Home Reference Source Test

Build Status Master Source code documentation coverage Scrutinizer Code Quality

Botlang JS

Botlang Implementation for JavaScript.


# Use the no-bin-links flag if you're running the program on a file system which does not support symlinks (like an usb stick)
$ npm install --no-bin-links

Getting started with the cli

Botlang ships with a command line application, which lets you easily explore your botlang scripts through in the command line. If you just want to play around with an example run npm start which loads the ELIZA bot example into the cli.


$ ./bin/cli "<path-to-your-botlang-script>"

Usage with docker

# Build the container
$ docker build -t 'botlang:botlang-js' .
# Start the ELIZA example
$ docker run -it 'botlang:botlang-js' npm start

Usage in your own application

  import * as fs from 'fs';
  import Botlang from 'botlang';

  const sourceCode = fs.readFileSync('path-to-your-botlang-script', {
          encoding : 'utf8',
          flag     : 'r'
        bot = new Botlang(sourceCode);


Language features

Pattern/ response model

Botlang's underlying powerful pattern-response model is the core of the language. It allows you to define simple string pattern which enables the interpreter to response with one or more pre-defined responses. The interpreter is case insensitive.

A pattern definition starts with a plus sign (+) followed by a string enclosed in double quotation marks ("). A response is defined by a minus sign (-) followed by a string enclosed in double quotation marks.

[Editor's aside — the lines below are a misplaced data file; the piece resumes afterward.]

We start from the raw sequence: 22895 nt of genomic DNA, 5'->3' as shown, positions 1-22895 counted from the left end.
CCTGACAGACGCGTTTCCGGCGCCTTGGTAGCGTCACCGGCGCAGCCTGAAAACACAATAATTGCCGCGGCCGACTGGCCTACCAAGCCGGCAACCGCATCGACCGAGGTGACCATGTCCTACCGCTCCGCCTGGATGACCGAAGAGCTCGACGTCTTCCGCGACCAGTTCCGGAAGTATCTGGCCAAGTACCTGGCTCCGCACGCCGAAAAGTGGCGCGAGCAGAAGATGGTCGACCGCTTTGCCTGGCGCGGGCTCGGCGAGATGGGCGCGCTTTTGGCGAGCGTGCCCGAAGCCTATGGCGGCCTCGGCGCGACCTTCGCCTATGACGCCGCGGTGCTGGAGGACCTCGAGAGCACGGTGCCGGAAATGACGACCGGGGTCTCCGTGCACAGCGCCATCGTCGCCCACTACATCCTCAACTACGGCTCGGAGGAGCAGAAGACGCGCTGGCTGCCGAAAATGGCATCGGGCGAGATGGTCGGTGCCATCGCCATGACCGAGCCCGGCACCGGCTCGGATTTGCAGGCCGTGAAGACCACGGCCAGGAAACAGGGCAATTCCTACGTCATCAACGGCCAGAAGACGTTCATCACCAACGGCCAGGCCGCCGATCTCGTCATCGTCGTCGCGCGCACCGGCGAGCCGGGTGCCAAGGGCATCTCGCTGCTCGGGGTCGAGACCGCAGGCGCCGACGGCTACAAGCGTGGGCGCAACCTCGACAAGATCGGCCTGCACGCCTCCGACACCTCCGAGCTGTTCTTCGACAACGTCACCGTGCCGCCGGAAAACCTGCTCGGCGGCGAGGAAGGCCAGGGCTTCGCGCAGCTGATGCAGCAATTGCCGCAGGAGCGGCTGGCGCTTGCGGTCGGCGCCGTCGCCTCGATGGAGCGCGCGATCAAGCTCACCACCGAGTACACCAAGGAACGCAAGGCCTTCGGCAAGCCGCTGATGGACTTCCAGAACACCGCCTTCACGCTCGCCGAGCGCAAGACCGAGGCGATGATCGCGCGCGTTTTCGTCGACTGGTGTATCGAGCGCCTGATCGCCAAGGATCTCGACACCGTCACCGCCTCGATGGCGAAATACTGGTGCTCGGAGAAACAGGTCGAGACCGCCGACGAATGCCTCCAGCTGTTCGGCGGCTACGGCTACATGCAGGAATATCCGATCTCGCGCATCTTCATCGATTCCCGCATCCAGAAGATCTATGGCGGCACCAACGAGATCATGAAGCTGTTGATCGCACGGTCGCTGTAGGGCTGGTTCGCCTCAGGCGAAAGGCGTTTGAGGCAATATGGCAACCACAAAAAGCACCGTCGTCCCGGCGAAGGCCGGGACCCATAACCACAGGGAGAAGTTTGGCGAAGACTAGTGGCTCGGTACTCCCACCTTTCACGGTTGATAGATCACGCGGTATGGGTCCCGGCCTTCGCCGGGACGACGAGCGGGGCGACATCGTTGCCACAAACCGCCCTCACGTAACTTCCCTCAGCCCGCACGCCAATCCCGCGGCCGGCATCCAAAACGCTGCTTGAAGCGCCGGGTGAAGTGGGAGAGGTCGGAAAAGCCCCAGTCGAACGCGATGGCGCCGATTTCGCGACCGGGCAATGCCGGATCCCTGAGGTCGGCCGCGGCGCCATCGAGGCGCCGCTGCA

+ "Hey"
  - "Hi, how are you?"

If you define more than one response the botlang interpreter will choose one randomly.


  + "Hey"
  - "Hi, how are you?"
  - "Hey, how are you?"
  - "Hi, how is it going?"


Wild-cards in botlang are a powerful tool for writing more advanced matching pattern. A wild-card is represented by the asterisk character *.


  + "*"
  - "I'm not sure I understand you fully."
  - "Please go on."
  - "That is interesting. Please continue."
  - "Tell me more about that."
  - "Does talking about this bother you?"
  - "I see."

Multiple choice matching

The multiple choice matching pattern let you define an arbitrary array of matching options. Multiple choice options are enclosed by parenthesis and separated by the pipe character (option_one|option_two|...).

  + "* (bye|goodbye|done|exit|quit) *"
  - "Goodbye. It was nice talking to you."
  - "Goodbye. This was really a nice talk."

String substitution

Botlang's string substitution feature let you create more realistic conversations by picking up certain words from the user input. A string substitution is expressed by the dollar sign within your pattern.

  + "I $ you"
  - "Perhaps in your fantasies we $ each other."
  - "Do you wish to $ me?"


For commenting your botlang scripts use the hash sign #.

Source code documentation

The project uses ESDoc for generating source code documentation. Consult the project website for related questions and use appropriate tags in the code. The standard output directory for local development is doc/. The build process can be triggered via the cli npm run make:doc.

The online source code documentation can be found here.

Update online documentation

# To trigger the build process for the hosted documentation fire this curl cmd
# or follow the instruction on https://doc.esdoc.org/-/generate.html
$ curl -X POST \
       -H 'Accept: application/json' \
       -H 'content-type: application/x-www-form-urlencoded' \
       -d '[email protected]:botlang/botlang-js.git' \


This distribution is covered by the GNU GENERAL PUBLIC LICENSE, Version 3, 29 June 2007.

Support & Contact

Having trouble with this repository? Check out the documentation at the repository's site or contact [email protected] and we’ll help you sort it out.

Happy Coding